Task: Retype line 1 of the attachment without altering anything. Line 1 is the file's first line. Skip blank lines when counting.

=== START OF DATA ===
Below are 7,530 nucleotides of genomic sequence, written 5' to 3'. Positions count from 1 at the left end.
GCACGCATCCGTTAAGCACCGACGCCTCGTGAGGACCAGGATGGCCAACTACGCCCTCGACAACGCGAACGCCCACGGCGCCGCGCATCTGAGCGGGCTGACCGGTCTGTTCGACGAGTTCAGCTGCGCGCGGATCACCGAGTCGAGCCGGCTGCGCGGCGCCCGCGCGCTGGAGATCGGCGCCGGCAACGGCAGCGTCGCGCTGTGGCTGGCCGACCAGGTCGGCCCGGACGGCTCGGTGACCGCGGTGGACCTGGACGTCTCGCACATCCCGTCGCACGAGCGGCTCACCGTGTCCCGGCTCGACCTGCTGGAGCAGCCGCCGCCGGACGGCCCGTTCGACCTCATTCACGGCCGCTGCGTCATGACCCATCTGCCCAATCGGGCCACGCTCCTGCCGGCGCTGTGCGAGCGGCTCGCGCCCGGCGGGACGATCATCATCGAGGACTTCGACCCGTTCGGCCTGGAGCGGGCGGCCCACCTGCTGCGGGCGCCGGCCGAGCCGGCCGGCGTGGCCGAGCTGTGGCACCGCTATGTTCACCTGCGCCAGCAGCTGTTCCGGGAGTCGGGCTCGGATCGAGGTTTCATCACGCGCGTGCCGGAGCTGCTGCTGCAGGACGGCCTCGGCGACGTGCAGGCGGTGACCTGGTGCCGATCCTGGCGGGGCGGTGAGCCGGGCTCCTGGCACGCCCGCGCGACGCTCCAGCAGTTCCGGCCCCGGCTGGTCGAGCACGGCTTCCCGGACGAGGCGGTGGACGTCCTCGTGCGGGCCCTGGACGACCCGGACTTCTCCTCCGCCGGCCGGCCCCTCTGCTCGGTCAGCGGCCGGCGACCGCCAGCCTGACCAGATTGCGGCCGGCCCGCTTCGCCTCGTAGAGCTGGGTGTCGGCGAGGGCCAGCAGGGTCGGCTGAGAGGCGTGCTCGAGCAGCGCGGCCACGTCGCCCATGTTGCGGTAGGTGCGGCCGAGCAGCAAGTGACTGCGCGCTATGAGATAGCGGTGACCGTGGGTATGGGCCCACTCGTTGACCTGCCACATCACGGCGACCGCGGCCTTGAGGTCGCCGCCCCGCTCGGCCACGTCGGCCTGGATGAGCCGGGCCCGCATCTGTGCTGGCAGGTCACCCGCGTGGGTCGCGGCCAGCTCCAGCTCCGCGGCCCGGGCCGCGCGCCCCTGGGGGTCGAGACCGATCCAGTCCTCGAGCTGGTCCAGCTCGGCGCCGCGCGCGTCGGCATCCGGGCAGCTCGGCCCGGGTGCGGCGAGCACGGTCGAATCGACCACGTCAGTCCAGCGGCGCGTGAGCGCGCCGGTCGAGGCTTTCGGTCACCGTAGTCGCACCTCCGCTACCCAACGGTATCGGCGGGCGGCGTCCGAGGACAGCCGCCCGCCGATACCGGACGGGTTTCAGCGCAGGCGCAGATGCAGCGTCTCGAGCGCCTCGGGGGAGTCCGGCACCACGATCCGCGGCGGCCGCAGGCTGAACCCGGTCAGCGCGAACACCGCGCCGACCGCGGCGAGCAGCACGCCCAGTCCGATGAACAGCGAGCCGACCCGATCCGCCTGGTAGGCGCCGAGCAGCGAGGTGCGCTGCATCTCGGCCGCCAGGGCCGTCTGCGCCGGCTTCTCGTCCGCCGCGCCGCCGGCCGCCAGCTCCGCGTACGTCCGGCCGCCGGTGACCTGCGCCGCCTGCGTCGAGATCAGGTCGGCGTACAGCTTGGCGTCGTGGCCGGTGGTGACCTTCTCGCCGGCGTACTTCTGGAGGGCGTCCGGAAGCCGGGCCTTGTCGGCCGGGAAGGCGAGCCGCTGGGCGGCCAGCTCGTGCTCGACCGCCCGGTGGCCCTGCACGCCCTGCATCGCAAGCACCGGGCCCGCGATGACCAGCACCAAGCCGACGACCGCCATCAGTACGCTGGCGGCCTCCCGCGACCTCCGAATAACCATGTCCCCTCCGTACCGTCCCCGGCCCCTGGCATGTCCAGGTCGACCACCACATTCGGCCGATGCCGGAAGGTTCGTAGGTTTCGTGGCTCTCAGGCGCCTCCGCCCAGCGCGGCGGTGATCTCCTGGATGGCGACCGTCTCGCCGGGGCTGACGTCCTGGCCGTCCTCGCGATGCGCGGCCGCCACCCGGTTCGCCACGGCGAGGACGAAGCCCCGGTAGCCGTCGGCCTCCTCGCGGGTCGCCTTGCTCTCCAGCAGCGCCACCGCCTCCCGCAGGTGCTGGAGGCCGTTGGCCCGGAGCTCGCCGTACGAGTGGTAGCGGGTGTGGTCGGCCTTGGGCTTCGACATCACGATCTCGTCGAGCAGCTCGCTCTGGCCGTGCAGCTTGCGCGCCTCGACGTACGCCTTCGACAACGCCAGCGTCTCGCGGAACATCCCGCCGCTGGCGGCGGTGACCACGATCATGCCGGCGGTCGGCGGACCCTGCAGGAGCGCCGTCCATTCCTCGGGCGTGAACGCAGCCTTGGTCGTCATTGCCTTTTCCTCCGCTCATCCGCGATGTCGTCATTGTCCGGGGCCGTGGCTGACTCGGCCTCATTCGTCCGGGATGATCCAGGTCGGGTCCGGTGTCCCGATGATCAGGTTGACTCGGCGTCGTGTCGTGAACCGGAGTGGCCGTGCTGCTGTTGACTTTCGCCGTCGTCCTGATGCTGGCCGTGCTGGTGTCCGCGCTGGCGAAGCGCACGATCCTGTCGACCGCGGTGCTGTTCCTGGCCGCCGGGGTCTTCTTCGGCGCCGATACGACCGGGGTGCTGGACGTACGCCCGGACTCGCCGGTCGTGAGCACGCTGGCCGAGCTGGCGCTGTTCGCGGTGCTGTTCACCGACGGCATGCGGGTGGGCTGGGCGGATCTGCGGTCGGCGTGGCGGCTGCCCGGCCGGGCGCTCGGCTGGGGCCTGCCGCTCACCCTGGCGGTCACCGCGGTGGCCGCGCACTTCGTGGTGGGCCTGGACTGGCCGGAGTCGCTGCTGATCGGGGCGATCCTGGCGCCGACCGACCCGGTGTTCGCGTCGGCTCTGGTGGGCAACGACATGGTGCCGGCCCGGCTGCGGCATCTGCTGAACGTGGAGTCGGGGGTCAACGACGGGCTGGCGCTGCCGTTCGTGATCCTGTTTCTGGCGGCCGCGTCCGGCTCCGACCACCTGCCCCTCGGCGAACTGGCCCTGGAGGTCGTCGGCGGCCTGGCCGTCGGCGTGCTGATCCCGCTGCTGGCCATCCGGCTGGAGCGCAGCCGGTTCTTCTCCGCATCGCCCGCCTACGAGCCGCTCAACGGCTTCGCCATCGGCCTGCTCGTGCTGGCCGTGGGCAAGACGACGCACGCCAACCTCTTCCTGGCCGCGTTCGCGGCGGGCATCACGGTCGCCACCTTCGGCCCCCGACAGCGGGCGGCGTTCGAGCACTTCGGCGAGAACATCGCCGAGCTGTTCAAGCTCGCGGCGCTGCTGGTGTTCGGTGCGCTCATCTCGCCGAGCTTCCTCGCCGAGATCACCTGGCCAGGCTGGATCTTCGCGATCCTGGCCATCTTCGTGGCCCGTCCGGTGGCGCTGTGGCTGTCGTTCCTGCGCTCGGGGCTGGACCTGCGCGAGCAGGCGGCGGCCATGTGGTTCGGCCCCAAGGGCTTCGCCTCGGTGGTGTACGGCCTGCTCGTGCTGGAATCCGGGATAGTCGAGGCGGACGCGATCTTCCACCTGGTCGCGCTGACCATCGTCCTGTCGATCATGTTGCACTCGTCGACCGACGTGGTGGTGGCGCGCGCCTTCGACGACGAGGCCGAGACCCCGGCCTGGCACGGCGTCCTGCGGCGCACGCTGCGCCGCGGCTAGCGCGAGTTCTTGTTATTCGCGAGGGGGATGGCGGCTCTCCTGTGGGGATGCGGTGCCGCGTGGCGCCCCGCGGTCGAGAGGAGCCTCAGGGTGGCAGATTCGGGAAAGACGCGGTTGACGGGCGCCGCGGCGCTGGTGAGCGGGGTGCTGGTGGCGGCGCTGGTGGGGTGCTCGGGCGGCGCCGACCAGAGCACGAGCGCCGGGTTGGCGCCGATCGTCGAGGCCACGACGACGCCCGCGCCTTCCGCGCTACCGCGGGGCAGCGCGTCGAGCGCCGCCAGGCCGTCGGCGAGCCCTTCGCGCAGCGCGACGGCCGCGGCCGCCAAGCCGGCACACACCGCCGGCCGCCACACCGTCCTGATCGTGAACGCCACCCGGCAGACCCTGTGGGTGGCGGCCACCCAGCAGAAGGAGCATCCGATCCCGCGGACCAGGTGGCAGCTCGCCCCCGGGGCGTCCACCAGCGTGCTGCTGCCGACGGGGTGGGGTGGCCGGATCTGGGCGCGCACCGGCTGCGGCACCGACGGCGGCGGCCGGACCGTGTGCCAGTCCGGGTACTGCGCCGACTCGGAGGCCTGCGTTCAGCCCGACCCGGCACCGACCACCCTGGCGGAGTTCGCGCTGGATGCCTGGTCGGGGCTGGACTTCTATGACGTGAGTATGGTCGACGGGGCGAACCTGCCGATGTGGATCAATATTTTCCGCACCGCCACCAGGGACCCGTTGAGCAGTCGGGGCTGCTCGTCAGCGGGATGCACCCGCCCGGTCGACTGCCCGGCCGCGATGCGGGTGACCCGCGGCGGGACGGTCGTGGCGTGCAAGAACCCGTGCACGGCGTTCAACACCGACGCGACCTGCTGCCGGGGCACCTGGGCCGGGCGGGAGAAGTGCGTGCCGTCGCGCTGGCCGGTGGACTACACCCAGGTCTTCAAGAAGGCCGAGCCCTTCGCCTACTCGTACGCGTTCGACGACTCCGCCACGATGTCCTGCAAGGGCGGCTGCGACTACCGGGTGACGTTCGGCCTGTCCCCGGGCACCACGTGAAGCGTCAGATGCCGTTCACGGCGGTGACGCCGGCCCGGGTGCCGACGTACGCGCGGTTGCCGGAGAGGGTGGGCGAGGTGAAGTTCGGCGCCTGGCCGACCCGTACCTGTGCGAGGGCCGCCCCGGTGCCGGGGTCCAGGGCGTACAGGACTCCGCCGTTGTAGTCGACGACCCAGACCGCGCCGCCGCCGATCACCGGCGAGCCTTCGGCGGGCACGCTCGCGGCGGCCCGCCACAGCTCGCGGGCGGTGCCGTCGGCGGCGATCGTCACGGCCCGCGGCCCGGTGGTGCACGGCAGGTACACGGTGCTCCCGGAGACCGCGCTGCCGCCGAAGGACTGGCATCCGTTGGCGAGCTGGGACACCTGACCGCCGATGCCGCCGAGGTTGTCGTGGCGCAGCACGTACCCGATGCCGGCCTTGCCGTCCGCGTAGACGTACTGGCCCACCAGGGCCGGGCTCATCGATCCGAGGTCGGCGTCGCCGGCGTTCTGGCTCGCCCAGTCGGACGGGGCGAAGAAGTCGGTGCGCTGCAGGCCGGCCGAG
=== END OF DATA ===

Below are 7,530 nucleotides of genomic sequence, written 5' to 3'. Positions count from 1 at the left end.